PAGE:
The following article was originally published in a national newspaper. As midlife eventually comes all of us and some of you may be working with coaching clients who view it as a crisis time, I hope you will find ideas here to help them.
There comes a time when we look in the mirror and see our wrinkles for the first time. There even comes a time when we look around and it seems like everyone looks young enough to have just left school.
However, while these incidents may come as a surprise, not everyone finds the dawning of this era a painful one. For some, mid-life brings the opportunity to reflect positively on life with the chance to make minor changes to ensure the years that follow are as happy as the ones that have passed; while for others mid-life is a time of disorientation and distress.
Mid-life offers the chance to learn, to let go of the past and move on to the future. It provides an opportunity to prepare for entering a new phase of life. Interestingly, this process can take place at any stage between 40 and 55 and is a very individual one. Mid-life is the time when we begin to come to terms with our own mortality as we recognise that there may be fewer years ahead than behind and that time is a precious commodity.
Whether we like it or not mid-life will come to all of us sooner or later and if you want this time to be one of positive reflection rather than soul-searching crisis then the following tips will help you.
What is the difference between a mid-life reflection and a mid-life crisis?
Every decade brings with it new challenges. We spend our 20’s becoming a fully-fledged adult, establishing our career and our social circle. In our 30’s, we become increasingly more family-orientated and seek even more from our careers trying to make our way up the corporate ladder. When we enter our 40’s, we have usually established ourselves at work, have older or grown-up children, more creature comforts and are likely to begin thinking about the meaning of life and what we want from it.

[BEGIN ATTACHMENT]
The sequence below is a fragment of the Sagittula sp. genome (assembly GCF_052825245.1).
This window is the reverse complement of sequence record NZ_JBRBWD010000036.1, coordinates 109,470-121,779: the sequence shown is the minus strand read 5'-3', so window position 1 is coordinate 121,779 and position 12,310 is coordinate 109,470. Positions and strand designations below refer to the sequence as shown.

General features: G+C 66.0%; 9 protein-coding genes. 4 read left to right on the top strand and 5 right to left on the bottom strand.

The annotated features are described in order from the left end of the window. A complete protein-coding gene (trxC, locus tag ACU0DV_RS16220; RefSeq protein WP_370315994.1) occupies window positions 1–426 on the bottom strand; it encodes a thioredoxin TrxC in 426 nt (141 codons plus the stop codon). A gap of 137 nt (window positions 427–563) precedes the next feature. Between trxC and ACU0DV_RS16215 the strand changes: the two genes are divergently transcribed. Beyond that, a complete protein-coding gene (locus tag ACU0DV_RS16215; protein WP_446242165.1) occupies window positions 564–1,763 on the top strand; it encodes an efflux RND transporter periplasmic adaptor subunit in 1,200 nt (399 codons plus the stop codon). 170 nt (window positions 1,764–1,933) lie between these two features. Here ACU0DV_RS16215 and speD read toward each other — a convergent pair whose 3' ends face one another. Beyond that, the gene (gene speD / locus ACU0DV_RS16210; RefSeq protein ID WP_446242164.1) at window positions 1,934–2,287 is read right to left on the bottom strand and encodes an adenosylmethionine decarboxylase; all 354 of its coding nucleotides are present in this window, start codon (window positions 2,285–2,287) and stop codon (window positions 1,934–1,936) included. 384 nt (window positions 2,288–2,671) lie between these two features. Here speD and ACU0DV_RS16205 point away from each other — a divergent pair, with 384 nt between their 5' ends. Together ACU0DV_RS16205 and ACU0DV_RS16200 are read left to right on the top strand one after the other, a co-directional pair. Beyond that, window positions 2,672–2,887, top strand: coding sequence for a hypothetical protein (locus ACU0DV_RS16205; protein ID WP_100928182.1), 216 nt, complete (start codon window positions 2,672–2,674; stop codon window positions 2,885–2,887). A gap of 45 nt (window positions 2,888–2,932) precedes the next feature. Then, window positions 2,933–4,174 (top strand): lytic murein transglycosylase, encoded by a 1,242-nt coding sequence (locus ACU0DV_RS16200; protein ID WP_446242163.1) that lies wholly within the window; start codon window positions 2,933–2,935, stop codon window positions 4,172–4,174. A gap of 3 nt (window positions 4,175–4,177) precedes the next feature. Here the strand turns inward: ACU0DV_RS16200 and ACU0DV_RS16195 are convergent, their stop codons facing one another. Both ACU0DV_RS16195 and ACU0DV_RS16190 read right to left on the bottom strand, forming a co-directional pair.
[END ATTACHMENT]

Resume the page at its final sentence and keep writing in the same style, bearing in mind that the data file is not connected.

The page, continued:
It is when we enter this period of our lives that we find ourselves ‘reflecting’ on our past life experiences. The more we have lived our life to the full, the less regrets we have and the more likely we are to think positively about what has happened. Realistically, no one ever gets to his or her deathbed without a regret or two regardless of however happy and contented they may have been. Many people feel a sense of regret about some aspect of life that did not work out quite as planned – for example, an opportunity not taken, a life event that was out of our control, not spending more time with the children when they were young or something we wished we had said to a loved one no longer alive. This type of mid-life regret when we reflect on the past is a perfectly normal emotion that usually gets replaced by other positive thoughts and feelings.
Reflection is a gentle process akin to the feeling we get when we watch a love story that leaves us with a range of emotions some of which are unsettling but none of which are unpleasant. For those of us who have spent our lives putting ourselves last, being fearful of taking risks and settling for second best, mid-life can become a time of great distress as the recognition of what has been lost and cannot be regained really hits home. We can become dangerously vulnerable to our feelings and sometimes find ourselves making drastic changes that we come to regret a few years later.
We are all capable of self-deceit. Remember justifying those chocolates with a whole range of excuses or those clothes we bought and the many reasons why it was such a good idea to buy them even though our bank accounts were overdrawn at the time. A little self-deceit never did that much harm. However, if we are honest we know the difference between harmless self-deceit and downright avoidance of reality.
When you are honest with yourself, you don’t make excuses for staying in a poor or damaging relationship. You identify the things you want from all areas of your life and you express your feelings. You know also know that pushing thoughts to the back of your mind just because you do not like them or are afraid of the consequences of acting on them doesn’t help. Being honest with yourself is hard but how can you live your life to the full if you keep on lying to yourself? What’s even worse is that there always comes a day when you have to face the truth because the reality of the situation cannot be avoided any more and the fall-out from all those weeks, months or years of self-deceit can be pretty devastating.
Being honest with yourself does not mean you have to act on all the thoughts you have but it does mean you owe it to yourself to think about what you want, why you want it and whether you can get it.
To be continued ….